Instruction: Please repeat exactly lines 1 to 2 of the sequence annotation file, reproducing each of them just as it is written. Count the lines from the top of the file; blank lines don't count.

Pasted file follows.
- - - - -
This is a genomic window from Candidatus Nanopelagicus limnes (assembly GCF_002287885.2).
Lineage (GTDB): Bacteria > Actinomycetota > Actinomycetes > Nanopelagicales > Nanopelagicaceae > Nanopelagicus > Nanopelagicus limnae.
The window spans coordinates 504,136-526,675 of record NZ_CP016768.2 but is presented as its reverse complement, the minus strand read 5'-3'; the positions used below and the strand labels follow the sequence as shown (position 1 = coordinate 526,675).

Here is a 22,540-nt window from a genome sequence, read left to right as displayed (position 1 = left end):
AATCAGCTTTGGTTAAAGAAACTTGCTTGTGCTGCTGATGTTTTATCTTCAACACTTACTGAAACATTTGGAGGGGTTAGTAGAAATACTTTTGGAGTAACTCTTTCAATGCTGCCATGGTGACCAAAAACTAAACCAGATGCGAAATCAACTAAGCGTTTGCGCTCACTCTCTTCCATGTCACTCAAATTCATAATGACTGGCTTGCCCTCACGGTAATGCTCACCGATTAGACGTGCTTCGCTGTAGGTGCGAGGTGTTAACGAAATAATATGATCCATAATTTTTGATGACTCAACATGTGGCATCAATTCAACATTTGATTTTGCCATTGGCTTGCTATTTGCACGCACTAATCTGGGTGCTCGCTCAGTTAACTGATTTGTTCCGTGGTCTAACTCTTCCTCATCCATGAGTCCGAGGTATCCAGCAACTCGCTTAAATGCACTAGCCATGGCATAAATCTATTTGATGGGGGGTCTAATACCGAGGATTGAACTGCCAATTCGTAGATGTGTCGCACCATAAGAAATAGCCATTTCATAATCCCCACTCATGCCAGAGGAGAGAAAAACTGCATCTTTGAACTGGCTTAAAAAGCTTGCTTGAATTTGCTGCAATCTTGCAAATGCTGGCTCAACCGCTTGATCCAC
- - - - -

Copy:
This is a genomic window from Candidatus Nanopelagicus limnes (assembly GCF_002287885.2).
Lineage (GTDB): Bacteria > Actinomycetota > Actinomycetes > Nanopelagicales > Nanopelagicaceae > Nanopelagicus > Nanopelagicus limnae.